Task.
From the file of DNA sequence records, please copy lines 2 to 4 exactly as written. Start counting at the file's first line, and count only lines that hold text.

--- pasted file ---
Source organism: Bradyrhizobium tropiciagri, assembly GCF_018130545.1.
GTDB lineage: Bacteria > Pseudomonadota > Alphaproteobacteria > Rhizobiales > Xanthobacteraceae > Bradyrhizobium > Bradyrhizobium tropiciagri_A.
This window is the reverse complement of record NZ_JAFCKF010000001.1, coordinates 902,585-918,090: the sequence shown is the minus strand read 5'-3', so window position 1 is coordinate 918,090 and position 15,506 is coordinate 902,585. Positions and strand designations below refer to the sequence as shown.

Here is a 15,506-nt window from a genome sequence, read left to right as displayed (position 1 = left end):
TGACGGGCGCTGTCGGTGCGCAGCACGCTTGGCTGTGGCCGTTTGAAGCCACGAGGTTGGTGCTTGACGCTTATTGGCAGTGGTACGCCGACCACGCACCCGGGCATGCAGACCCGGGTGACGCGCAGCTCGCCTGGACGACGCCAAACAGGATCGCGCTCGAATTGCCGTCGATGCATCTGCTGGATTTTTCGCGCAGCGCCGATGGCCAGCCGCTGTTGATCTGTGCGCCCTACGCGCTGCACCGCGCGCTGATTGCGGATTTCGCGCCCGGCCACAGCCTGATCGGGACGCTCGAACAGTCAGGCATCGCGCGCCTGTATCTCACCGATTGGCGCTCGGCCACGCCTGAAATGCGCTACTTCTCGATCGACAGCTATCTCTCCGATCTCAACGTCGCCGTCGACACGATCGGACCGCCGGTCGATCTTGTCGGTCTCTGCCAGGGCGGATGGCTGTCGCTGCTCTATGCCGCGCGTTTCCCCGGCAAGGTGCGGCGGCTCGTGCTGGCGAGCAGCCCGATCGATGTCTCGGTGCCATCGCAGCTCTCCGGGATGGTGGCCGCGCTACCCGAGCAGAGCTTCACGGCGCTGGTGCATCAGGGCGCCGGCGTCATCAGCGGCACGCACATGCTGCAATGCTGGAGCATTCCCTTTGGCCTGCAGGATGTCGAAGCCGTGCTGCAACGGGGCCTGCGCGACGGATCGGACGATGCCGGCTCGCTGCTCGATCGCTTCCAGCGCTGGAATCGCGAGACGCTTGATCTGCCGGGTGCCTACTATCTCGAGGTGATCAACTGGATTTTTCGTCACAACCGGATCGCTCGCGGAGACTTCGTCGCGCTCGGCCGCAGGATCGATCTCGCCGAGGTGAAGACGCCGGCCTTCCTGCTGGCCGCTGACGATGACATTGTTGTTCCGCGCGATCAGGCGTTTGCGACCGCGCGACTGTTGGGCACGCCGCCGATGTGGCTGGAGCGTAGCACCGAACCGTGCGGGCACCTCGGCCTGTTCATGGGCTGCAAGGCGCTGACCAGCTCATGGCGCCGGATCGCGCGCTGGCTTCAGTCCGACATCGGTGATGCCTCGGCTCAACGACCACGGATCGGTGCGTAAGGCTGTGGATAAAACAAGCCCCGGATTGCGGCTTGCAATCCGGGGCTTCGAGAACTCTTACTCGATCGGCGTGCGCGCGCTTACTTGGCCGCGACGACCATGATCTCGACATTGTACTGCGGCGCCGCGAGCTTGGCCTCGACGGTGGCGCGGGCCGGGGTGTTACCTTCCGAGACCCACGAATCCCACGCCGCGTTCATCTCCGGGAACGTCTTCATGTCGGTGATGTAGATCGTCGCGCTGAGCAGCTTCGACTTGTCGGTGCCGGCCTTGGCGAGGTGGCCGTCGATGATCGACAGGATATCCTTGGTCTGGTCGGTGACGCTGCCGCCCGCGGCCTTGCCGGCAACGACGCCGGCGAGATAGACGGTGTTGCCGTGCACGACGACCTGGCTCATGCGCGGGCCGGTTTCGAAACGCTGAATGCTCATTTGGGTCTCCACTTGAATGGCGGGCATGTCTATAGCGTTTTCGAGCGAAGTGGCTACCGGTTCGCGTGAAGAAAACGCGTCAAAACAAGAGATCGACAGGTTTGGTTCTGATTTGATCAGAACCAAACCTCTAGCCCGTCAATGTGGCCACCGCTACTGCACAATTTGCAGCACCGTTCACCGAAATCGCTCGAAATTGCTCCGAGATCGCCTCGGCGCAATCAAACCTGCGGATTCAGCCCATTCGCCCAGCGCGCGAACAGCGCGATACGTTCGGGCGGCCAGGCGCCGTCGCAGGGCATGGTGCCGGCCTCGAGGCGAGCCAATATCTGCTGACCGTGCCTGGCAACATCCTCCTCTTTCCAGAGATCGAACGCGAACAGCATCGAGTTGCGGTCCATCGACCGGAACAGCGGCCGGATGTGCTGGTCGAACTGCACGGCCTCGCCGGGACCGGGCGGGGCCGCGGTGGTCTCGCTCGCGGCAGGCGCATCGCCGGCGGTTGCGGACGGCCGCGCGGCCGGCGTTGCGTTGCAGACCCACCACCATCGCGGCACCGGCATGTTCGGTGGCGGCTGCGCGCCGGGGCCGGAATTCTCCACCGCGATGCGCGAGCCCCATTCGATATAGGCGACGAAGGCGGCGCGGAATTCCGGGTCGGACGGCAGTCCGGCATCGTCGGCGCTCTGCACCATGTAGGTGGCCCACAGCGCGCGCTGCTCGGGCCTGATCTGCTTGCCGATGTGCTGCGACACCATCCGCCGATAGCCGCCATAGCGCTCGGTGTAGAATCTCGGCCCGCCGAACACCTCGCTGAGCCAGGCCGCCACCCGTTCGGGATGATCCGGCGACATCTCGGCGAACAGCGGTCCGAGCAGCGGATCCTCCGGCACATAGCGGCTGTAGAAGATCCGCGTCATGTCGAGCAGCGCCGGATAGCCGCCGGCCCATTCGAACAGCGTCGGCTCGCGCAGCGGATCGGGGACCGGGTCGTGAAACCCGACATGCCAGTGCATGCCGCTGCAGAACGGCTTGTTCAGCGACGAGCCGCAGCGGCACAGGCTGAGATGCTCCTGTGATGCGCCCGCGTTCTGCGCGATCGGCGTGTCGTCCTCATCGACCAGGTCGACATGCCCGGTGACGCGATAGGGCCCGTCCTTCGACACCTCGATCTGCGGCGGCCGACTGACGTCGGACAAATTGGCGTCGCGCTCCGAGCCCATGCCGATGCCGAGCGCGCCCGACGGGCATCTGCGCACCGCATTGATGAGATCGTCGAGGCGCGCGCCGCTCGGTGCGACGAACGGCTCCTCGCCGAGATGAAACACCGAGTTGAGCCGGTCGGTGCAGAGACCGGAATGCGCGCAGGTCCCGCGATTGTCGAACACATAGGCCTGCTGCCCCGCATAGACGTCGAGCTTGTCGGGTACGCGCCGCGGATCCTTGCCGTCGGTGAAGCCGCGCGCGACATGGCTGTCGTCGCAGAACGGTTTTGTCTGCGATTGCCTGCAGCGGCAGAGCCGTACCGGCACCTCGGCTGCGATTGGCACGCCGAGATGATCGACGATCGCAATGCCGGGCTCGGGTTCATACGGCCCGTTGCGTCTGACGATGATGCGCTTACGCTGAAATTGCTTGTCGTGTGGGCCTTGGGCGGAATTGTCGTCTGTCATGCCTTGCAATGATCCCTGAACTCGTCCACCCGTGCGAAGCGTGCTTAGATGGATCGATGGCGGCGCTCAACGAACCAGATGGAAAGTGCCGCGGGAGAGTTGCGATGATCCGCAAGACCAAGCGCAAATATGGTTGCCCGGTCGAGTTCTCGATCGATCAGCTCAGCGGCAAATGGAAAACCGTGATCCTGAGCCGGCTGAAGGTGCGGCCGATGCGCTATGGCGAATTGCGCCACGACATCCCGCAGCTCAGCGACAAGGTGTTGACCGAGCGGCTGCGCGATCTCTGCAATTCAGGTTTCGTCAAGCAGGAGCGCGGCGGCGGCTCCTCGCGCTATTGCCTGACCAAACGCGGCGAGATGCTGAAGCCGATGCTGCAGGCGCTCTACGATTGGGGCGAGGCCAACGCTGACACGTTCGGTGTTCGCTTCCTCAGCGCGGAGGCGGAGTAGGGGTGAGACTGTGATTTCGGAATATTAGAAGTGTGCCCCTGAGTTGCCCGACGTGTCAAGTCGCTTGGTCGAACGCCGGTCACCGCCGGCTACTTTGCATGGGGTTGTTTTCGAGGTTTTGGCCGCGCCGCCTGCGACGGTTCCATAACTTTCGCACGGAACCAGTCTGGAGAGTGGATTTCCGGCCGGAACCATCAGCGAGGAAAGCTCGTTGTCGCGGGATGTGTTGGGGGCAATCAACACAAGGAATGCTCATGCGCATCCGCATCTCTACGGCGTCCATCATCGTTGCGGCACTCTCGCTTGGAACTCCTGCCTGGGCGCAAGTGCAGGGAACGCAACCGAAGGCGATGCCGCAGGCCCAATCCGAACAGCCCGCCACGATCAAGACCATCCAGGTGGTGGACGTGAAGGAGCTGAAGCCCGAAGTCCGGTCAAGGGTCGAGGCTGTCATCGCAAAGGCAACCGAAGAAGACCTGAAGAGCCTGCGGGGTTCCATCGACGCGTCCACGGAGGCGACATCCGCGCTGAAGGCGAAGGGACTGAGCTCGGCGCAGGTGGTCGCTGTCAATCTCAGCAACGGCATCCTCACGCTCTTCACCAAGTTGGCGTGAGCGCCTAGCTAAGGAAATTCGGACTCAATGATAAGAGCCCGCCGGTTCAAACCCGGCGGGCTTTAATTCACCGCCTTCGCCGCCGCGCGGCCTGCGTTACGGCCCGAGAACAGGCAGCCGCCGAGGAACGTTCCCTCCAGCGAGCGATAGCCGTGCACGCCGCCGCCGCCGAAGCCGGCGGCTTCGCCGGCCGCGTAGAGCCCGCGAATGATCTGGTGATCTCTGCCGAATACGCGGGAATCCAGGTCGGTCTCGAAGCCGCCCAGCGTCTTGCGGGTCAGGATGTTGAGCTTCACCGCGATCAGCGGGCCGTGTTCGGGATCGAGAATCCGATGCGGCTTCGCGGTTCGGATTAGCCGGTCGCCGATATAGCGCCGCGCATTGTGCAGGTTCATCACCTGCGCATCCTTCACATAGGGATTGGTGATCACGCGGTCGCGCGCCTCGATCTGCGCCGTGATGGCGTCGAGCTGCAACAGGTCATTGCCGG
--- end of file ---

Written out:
GTDB lineage: Bacteria > Pseudomonadota > Alphaproteobacteria > Rhizobiales > Xanthobacteraceae > Bradyrhizobium > Bradyrhizobium tropiciagri_A.
This window is the reverse complement of record NZ_JAFCKF010000001.1, coordinates 902,585-918,090: the sequence shown is the minus strand read 5'-3', so window position 1 is coordinate 918,090 and position 15,506 is coordinate 902,585. Positions and strand designations below refer to the sequence as shown.

Here is a 15,506-nt window from a genome sequence, read left to right as displayed (position 1 = left end):